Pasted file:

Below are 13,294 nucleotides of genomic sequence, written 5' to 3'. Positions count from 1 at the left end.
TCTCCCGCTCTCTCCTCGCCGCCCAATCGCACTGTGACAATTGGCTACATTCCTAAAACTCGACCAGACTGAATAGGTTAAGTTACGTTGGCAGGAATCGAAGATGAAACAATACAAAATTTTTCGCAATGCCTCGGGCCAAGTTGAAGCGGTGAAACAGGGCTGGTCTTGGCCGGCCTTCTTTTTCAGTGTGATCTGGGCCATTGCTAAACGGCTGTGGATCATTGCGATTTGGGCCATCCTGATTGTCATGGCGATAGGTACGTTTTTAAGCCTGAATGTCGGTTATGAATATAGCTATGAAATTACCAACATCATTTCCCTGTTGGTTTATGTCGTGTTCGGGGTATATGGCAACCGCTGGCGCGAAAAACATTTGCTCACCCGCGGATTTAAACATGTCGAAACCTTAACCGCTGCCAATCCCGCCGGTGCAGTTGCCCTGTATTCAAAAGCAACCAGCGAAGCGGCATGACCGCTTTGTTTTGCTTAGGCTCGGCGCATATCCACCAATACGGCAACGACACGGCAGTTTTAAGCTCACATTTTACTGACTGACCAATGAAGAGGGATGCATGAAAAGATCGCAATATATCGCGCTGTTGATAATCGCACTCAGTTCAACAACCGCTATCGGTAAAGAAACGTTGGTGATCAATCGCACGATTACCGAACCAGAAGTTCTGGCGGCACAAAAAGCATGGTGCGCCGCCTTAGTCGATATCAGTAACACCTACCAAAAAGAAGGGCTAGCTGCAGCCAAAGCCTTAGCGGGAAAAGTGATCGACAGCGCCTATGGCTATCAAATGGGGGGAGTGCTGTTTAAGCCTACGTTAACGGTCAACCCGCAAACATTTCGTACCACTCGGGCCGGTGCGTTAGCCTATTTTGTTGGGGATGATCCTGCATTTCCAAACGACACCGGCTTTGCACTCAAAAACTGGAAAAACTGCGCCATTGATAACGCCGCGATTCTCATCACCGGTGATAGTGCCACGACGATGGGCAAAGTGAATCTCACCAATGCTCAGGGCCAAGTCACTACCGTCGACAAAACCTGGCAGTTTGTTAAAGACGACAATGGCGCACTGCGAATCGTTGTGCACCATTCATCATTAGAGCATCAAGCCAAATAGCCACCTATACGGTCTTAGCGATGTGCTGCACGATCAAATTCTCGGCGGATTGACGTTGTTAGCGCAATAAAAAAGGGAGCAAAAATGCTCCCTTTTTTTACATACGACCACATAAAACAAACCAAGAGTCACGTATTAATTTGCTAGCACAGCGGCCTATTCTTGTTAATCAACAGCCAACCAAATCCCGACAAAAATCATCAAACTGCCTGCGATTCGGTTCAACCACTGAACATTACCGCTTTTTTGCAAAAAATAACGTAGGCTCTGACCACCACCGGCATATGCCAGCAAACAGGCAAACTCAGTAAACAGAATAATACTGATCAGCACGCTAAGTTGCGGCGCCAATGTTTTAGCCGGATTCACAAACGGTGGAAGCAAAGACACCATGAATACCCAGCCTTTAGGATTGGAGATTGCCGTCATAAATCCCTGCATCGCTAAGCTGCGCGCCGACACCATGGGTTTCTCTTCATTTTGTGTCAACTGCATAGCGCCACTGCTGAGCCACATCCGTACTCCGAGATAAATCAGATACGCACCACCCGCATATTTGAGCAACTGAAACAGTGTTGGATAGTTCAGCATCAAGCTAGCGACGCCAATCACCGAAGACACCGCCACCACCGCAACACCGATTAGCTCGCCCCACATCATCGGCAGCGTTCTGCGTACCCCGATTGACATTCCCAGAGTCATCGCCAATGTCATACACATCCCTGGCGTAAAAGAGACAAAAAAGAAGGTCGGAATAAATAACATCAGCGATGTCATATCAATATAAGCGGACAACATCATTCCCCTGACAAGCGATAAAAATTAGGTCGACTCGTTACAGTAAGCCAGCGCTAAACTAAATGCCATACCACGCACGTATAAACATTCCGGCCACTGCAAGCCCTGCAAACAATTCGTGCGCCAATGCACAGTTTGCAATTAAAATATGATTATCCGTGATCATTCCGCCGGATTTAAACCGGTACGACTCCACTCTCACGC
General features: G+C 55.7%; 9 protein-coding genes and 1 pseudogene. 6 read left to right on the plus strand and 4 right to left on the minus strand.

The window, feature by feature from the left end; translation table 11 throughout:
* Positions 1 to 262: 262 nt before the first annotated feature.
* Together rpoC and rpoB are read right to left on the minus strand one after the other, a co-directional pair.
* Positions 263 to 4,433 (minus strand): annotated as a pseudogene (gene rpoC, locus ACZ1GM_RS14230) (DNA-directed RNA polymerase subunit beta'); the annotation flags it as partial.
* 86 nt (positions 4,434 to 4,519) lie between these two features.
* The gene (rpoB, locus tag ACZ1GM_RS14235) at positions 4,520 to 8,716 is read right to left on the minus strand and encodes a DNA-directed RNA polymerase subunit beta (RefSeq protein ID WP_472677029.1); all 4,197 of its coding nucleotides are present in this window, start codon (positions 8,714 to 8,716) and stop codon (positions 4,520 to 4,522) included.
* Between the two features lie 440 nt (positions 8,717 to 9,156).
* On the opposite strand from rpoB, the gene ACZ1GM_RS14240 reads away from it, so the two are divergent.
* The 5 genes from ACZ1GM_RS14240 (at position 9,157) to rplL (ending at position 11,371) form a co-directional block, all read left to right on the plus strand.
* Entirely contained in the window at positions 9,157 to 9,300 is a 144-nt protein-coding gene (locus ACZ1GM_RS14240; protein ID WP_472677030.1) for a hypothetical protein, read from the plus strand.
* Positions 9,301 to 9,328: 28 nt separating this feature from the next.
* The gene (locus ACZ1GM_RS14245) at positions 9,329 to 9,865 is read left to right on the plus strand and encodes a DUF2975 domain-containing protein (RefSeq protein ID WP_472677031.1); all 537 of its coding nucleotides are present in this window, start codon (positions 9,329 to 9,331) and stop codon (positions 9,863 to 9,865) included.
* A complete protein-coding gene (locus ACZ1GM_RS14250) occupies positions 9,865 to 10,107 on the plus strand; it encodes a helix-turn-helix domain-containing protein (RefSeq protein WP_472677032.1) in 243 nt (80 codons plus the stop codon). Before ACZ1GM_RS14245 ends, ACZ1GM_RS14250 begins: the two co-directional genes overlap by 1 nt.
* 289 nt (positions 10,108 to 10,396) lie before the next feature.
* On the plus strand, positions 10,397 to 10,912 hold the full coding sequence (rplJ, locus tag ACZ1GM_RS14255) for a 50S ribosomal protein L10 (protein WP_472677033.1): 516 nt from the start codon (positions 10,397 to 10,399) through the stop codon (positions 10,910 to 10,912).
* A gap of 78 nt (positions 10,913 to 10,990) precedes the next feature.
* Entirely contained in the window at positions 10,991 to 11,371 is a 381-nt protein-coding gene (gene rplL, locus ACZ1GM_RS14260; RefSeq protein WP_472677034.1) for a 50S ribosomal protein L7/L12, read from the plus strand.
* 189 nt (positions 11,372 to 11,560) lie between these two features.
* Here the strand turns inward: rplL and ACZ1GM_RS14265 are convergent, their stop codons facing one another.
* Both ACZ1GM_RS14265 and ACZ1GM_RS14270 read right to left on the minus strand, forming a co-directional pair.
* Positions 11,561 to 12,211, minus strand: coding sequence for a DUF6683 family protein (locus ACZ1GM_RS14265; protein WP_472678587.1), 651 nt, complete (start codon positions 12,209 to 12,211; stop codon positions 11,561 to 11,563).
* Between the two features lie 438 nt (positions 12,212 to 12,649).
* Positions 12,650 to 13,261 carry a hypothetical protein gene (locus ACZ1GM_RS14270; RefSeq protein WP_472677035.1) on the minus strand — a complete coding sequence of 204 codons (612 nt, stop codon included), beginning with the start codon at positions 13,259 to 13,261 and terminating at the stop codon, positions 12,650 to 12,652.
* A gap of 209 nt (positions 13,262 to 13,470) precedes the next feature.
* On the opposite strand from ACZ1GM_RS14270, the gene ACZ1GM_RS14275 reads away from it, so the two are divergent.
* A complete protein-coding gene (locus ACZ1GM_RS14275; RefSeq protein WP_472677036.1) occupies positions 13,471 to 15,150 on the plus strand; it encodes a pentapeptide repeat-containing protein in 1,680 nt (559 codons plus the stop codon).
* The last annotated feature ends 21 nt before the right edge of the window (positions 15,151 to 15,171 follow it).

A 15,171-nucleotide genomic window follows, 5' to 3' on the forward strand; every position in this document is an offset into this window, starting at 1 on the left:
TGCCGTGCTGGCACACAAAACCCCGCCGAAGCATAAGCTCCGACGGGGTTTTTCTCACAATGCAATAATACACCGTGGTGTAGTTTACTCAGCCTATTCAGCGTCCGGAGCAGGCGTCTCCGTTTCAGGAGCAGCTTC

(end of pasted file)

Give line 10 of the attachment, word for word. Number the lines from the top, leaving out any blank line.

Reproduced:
* Between the two features lie 440 nt (positions 8,717 to 9,156).